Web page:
National Poetry Day: Reporting for Work

Jo Bell previews events and ideas for the annual, nationwide celebration of poetry on Thursday, 9 October

Shortly after launching the very first National Poetry Day in 1994, publisher William Sieghart received a letter congratulating him on this inaugural NPD. It was, according to the writer, “a great improvement on last year.” Since there had been no “last year”, Sieghart took the letter as a sign. Not only was there an appetite for a national celebration of poetry, but a belief that there must always have been one – so necessary, so authentic did it feel.

The fifteenth National Poetry Day falls on Thursday, 9 October and its theme is Work. For the millions who lose touch with poetry after their school years and only rediscover it in retirement, the workplace can be particularly prosaic. National Poetry Day wants to reclaim those lost years and bring poetry into offices, factories and kitchens.

A vibrant poster will be seen in workplaces as well as libraries, schools and other venues. From September, a selection of e-cards on the NPD website will allow thousands of people to send a poetic message for free, or to take a minute from their working day to read one. With support from organisations like the TUC, Amazon and British Waterways, we hope that as many people as possible who work at a computer screen will see a poem popping up.

One of the e-poems is by NPD poet in residence, Paul Farley. Gamely undertaking work placements in a power station, an apple farm and a canalside heritage site, the poet will write new commissions and keep an early-October blog. On National Poetry Day itself, he takes the stage for a keynote reading at the Bluecoat Centre in Liverpool, European Capital of Culture 08, alongside the Pulitzer-shortlisted ‘Nuyorican’ poet Martín Espada. Meanwhile, in the morning, poet Patience Agbabi presents ‘Blood, Sweat, Tears and Poetry’ on BBC Radio 4 at 11.30 am.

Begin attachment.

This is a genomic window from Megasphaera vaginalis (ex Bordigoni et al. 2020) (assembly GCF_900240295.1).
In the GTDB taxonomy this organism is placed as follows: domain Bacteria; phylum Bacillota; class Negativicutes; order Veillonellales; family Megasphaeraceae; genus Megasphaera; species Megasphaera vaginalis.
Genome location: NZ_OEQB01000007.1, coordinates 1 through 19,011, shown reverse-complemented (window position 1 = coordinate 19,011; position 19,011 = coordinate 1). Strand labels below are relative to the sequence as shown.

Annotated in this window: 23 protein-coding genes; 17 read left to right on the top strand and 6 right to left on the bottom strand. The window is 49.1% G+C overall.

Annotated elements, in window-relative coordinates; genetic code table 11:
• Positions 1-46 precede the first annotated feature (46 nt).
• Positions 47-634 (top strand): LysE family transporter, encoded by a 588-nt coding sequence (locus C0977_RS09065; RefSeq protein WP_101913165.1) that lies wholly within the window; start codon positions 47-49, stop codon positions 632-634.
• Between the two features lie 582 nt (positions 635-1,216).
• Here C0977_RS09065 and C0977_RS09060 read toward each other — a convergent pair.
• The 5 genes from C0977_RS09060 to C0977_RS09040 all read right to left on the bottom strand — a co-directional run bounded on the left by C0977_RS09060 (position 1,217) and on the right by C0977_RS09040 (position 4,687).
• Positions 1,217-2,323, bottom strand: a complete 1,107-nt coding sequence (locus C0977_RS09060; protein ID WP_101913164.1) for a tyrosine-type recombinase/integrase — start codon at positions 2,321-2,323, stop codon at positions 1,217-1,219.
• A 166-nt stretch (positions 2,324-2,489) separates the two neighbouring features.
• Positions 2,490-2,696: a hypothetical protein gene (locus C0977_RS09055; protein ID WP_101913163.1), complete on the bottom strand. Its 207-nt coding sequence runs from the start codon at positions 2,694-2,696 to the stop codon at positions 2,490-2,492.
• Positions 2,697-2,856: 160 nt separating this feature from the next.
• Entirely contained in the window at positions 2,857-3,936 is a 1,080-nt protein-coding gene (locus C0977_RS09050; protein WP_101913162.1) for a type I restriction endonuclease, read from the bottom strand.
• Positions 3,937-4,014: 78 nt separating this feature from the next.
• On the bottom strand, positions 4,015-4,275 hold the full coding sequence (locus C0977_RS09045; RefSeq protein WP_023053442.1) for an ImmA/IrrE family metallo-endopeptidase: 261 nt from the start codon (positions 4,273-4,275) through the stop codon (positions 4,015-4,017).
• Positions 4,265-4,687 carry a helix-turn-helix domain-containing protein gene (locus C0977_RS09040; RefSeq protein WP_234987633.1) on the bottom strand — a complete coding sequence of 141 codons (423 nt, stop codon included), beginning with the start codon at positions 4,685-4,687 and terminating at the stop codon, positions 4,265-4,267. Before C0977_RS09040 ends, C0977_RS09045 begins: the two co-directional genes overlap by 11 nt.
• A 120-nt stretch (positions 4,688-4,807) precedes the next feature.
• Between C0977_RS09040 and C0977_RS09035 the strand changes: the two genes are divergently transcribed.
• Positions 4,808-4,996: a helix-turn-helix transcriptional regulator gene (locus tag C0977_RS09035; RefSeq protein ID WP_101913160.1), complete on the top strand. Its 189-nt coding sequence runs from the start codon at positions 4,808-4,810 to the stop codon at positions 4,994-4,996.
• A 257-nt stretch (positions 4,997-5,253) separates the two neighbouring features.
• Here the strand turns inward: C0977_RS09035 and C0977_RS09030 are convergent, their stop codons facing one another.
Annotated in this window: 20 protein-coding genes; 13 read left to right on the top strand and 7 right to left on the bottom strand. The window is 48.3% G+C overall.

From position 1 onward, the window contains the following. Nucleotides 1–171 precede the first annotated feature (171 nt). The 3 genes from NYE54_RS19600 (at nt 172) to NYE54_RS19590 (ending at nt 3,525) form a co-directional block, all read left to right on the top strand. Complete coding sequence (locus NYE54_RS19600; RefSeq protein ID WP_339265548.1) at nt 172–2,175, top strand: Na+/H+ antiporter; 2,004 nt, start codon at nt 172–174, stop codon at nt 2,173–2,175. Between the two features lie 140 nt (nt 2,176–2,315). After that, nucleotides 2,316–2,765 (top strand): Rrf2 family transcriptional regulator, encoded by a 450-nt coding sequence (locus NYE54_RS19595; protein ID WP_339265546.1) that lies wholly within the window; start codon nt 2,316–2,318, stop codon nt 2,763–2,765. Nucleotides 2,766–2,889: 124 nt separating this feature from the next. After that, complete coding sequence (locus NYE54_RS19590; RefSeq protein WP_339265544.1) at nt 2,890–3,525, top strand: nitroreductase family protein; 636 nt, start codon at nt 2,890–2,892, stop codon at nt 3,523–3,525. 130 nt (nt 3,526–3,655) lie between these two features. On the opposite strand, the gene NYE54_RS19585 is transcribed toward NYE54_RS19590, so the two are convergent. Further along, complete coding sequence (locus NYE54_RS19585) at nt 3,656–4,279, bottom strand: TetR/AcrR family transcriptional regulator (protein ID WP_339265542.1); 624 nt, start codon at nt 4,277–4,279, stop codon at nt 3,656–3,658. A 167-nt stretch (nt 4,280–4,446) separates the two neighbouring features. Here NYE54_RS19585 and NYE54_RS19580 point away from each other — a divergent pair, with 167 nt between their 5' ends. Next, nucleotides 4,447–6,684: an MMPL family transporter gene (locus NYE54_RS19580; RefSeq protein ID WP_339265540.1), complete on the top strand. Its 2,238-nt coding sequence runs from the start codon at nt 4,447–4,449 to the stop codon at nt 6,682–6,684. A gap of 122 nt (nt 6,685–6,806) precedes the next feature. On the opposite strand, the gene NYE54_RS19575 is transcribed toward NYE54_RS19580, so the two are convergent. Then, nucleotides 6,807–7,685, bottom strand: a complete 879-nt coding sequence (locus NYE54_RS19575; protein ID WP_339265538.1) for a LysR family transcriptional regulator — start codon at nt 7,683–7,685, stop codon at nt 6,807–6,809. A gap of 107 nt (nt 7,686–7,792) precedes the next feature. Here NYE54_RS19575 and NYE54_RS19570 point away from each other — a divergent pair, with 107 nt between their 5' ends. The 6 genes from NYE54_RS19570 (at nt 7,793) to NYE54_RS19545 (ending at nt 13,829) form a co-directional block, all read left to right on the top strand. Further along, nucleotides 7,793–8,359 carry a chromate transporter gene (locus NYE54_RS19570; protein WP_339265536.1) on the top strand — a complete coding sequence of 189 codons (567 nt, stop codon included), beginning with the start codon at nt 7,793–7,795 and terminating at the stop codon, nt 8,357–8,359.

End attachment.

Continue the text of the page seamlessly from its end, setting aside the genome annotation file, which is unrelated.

The NPD website brings to readers listings for local events, and poems to share via the e-cards scheme. New poets can target a wider audience using listings and links, and teachers can download lesson plans written by expert Andrew Fusek Peters. For librarians and others there are suggestions on how best to use the Work theme. We also link people to other organisations who provide poetry-related services.

After fifteen years of hard work, National Poetry Day is at a crucial point in its career. It is door into the poetry world through which all can pass: providing support for teachers struggling to convey the excitement of poetry, pointing out new work to readers in a rut, working closely with the Forward Prize team to highlight and promote the best living poets as well as those who went before. We have built stronger links with partners like the Poetry Society, Apples & Snakes and the Poetry Book Society; with the BBC and other broadcasters; with innumerable practitioners and experts across the UK. A lively, more integrated and inclusive poetry community depends on us all spreading the word about our partners’ work as well as our own. But a national celebration on this scale cannot survive on goodwill and iambic pentameter alone: we are actively fundraising and looking for sponsorship to support our campaign.

NPD continues to (re)connect people to poetry. It throws an annual spotlight on an art form which is free to make, easy to share and at which the UK excels. Like a birthday party, it draws attention once a year to something which deserves celebration all year round; we hope you agree that it’s worth the candle.

Read members’ poems on the Work theme 

Jo Bell is the NPD co-ordinator

Poetry News, Autumn 2008